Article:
ALBUQUERQUE, N.M. — Most of the howls heard at a public information meeting on the Mexican gray wolf hosted by the U.S. Fish and Wildlife Service on Saturday afternoon were from environmental groups saying a recently released updated recovery plan for the subspecies doesn’t go far enough to protect it.
“Why is it that the needs of the Mexican gray wolf, in the program that’s for their purpose, are largely not met?” a Tularosa man asked a panel of three FWS officials.
“What we’re trying to do with the recovery of the New Mexican gray wolf is to find a balance,” responded Sherry Barrett, the FWS Mexican Wolf Recovery Coordinator. “It’s difficult when you’re re-establishing a top carnivore on a working landscape.”
Around 75 people, many wearing lime green T-shirts emblazoned with, “Wolves Without Boundaries,” attended the meeting at the Crowne Plaza hotel in Albuquerque to listen to information about the plan and ask questions of those who wrote it.
Although most of the opinions represented were from supporters of wolf reintroduction, their concerns sometimes reflected those on both sides of the debate.
Mexico’s involvement in the recovery process was mentioned several times throughout the two-hour question and answer session.
The draft of the recovery plan stipulates that the population of wolves in Mexico, currently at 28, must increase to 170 before delisting can occur.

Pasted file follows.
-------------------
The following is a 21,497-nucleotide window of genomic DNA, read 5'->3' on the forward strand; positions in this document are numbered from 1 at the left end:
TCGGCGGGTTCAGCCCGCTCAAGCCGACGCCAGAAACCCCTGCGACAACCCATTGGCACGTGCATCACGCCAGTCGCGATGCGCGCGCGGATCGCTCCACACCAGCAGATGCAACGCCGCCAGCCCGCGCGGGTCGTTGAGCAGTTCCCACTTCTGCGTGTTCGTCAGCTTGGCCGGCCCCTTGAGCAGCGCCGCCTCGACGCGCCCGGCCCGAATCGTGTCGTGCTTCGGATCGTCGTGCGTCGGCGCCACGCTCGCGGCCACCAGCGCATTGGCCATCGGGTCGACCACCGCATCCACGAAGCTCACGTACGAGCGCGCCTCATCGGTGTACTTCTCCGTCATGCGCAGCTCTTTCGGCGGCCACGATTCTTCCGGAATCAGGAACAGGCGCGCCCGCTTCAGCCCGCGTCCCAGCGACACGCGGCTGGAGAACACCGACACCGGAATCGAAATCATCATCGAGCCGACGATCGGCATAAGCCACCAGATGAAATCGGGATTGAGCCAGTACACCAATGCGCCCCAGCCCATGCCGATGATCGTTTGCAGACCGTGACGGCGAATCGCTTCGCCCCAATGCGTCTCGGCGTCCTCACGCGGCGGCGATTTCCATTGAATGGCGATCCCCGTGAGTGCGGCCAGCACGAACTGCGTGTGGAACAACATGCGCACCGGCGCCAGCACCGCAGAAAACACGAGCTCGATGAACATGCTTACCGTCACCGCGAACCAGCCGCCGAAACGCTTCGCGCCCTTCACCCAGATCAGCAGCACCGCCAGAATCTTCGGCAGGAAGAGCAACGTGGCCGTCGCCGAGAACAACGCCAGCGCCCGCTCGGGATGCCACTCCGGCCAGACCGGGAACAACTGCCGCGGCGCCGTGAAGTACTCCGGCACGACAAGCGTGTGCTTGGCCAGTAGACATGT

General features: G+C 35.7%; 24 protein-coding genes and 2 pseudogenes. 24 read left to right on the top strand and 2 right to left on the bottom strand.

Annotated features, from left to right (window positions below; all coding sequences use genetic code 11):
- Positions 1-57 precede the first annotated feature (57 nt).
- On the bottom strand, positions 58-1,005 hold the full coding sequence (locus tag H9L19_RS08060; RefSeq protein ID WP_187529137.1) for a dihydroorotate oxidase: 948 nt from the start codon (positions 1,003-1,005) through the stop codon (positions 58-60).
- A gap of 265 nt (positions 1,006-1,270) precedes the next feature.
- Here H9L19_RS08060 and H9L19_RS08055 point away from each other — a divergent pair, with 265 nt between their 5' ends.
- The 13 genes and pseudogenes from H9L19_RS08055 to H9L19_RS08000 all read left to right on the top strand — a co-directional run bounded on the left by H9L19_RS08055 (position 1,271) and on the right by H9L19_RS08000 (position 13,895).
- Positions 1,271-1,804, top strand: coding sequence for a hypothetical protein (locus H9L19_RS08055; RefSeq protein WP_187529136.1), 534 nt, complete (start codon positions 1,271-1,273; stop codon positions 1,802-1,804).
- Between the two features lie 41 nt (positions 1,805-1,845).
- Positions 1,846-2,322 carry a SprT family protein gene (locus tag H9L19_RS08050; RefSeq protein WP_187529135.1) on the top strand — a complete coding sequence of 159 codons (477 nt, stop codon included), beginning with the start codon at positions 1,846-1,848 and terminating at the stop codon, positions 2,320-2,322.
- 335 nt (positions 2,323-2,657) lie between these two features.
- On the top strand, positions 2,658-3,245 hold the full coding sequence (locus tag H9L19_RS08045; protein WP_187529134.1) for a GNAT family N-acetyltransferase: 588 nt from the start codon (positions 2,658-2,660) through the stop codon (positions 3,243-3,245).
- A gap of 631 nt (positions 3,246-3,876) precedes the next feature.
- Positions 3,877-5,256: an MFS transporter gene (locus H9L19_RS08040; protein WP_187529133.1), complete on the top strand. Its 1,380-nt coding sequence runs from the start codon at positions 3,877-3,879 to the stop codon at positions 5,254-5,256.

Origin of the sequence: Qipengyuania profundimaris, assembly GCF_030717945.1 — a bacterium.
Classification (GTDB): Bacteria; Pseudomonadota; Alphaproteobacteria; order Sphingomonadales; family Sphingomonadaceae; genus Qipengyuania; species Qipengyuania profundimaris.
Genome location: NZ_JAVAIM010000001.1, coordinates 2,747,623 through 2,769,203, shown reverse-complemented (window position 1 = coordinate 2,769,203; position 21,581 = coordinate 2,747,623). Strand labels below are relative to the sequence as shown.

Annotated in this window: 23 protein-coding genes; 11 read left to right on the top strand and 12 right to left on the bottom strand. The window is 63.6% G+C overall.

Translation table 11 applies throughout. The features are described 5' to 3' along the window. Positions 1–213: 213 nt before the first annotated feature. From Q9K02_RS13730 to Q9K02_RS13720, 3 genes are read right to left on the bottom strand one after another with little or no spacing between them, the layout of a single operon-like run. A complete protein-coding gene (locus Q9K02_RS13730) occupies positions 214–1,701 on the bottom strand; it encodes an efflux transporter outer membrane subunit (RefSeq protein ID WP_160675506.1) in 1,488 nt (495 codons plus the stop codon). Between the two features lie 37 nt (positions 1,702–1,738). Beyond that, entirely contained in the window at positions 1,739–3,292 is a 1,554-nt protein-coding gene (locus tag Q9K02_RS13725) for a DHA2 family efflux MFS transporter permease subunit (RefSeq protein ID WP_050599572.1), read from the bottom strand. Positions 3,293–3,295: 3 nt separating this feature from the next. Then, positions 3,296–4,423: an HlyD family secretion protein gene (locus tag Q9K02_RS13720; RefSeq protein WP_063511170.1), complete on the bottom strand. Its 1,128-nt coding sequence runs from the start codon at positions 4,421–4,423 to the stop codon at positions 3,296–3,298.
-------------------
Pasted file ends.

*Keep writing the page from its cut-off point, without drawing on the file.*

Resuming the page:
“Why does our plan rely so heavily on Mexico?” asked Donna Corcoran, adding that the country recently shifted much of its funds allocated to species recovery to the critically endangered vaquita porpoise, of which there are fewer than 30 left in the wild.
Barrett acknowledged that Mexico is “having some financial issues right now,” but he said they are looking for other sources of funding and remain committed to the wolf’s recovery.
She cited the ocelot and Sonoran pronghorn as examples of successful cooperation between the U.S. and Mexico to protect endangered species.
Many participants also voiced concerns over New Mexico’s Department of Game and Fish’s “veto power” over the release program.
Game and Fish left the Mexican gray wolf’s Interagency Field Team in 2011, leaving FWS to largely administer the recovery program in the state.
Last year, the state sued FWS to block them from releasing wolves in the state.
“I’ve been to many New Mexico Game and Fish meetings,” said Albuquerque resident Brenda McKenna. “I simply don’t have any confidence at all that they can be a steward of the Mexican wolf.”
Barrett said the New Mexico Department of Game and Fish has worked with FWS for the majority of the time Mexican wolf recovery efforts have been underway and the agency prefers to collaborate with states in cases like this one.
“We think this program has a high chance of success,” Barrett said.
Public comment on the plan will close Aug. 29, and the plan will be finalized by Nov. 30.
Show your support for Mexican wolves with a Letter to the Editor today!
The letters to the editor page is one of the most widely read, influential parts of the newspaper. One letter from you can reach thousands of people and will also likely be read by decision-makers. Tips for writing your letter are below, but please write in your own words, from your own experience. Don’t try to include all the talking points in your letter.
Letter Writing Tips & Talking Points